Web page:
Labor has accused the Morrison government of “profoundly compromising” national security by bungling the purchase of new submarines.
Opposition defence spokesman Richard Marles argues the fleet is needed more than ever because of the fallout from coronavirus.
“COVID has given rise to greater instability within our region and the world. COVID has created questions to which there are no answers,” Mr Marles will tell the National Press Club on Tuesday.
“And this has raised our strategic challenge to an entirely different level. And so the need for future submarines which will help meet this challenge has quite simply never been greater.”
The future submarines program – the largest defence acquisition in Australia’s history – has been hit by heavy delays and massive cost blowouts.
Initial promises of local industry content have also been watered down.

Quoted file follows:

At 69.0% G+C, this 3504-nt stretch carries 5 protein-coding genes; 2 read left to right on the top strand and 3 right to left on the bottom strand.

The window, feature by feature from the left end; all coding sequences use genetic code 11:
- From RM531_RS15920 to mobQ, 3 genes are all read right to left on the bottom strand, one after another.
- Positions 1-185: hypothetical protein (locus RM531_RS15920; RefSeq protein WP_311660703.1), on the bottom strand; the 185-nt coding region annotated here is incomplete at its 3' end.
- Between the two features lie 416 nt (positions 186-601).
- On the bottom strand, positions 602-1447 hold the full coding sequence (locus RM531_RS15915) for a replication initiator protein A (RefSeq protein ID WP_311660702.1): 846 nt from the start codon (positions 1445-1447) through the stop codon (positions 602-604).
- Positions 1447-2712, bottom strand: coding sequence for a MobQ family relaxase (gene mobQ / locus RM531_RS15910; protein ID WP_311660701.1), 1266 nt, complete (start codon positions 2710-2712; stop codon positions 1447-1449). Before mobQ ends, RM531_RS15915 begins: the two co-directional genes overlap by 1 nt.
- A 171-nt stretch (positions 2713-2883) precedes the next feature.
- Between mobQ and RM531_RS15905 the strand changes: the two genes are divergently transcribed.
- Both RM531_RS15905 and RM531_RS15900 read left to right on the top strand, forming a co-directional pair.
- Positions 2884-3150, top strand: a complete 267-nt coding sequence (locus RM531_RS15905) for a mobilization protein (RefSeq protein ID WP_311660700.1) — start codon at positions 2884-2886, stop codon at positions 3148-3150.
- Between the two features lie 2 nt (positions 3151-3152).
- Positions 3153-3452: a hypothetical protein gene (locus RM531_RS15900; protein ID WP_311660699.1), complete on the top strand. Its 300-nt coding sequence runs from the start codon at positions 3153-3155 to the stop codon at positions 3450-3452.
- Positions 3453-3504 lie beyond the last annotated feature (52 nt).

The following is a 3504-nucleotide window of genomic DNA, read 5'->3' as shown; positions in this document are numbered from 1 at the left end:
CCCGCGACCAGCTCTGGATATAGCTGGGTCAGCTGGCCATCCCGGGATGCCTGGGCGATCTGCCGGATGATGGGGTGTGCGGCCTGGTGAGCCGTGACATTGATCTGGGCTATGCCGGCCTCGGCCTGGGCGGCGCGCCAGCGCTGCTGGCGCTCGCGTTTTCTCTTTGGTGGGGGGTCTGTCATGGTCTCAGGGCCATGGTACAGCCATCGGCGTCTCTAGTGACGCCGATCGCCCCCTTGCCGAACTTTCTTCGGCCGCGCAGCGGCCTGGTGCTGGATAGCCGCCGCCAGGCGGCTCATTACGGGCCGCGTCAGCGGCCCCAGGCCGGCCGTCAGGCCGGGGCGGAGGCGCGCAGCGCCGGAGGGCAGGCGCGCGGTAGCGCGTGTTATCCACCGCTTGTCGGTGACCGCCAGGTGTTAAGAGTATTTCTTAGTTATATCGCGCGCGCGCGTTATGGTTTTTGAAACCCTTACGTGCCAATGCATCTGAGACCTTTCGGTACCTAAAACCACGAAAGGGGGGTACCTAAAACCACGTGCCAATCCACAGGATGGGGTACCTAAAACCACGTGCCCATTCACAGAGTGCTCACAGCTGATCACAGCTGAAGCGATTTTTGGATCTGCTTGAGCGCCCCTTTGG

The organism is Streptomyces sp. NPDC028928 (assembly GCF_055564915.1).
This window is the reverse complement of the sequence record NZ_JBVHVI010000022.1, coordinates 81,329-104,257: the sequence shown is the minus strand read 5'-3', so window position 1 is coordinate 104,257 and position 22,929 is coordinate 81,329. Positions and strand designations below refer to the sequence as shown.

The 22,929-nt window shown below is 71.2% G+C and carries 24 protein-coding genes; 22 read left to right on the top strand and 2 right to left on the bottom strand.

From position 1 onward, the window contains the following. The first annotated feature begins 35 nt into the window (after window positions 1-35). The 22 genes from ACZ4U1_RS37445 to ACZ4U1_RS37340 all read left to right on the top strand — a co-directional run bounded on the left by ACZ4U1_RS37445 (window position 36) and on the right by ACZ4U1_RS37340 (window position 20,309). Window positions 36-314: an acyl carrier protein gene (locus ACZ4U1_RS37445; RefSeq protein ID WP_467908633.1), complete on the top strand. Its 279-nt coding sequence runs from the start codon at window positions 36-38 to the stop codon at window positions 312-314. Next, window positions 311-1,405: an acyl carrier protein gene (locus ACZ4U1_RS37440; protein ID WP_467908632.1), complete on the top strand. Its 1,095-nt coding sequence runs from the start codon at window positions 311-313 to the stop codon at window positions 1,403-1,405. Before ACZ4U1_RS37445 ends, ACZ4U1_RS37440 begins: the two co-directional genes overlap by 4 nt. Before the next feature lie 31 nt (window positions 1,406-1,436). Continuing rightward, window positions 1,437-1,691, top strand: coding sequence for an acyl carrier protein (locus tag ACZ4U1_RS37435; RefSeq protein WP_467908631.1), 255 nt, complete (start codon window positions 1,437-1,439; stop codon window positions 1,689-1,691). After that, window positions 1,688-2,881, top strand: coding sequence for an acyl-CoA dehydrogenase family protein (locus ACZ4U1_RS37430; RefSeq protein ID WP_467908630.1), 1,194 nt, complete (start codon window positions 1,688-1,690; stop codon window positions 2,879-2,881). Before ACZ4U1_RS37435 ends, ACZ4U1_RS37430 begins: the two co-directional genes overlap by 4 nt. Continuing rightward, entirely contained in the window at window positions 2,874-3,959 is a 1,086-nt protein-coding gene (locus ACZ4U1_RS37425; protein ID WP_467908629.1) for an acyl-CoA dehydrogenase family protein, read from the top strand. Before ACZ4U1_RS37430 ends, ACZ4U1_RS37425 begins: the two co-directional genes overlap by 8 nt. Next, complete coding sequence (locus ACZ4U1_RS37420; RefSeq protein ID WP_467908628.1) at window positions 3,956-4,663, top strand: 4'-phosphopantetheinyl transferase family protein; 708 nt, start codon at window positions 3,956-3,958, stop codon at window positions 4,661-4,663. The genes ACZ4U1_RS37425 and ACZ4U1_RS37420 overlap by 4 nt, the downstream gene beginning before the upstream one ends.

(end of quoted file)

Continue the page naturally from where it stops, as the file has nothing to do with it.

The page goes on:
The project’s estimated cost has gone from $50 billion to $90 billion and the submarines, which were set to be delivered in the early 2020s, will not be ready until the mid-2030s.
Mr Marles argues the failure to properly manage the future submarines program has left Australia facing a “wicked problem”.
Ending the contract with French shipbuilder Naval Group to pursue an alternative would be very expensive and involve more delays.
“The Morrison government has put Australia’s national security between a rock and a hard place,” he will say.
Mr Marles says the government must extend the life of its Collins Class submarines until the new fleet is ready.
He is careful not to criticise the Naval Group, describing the shipbuilder’s track record as superb.
“But I do criticise the way in which the Morrison government has bungled the future submarine program to the enormous detriment of Australia’s national security,” Mr Marles will say.
“The Morrison government goes big on rhetoric but is a complete failure on delivery.”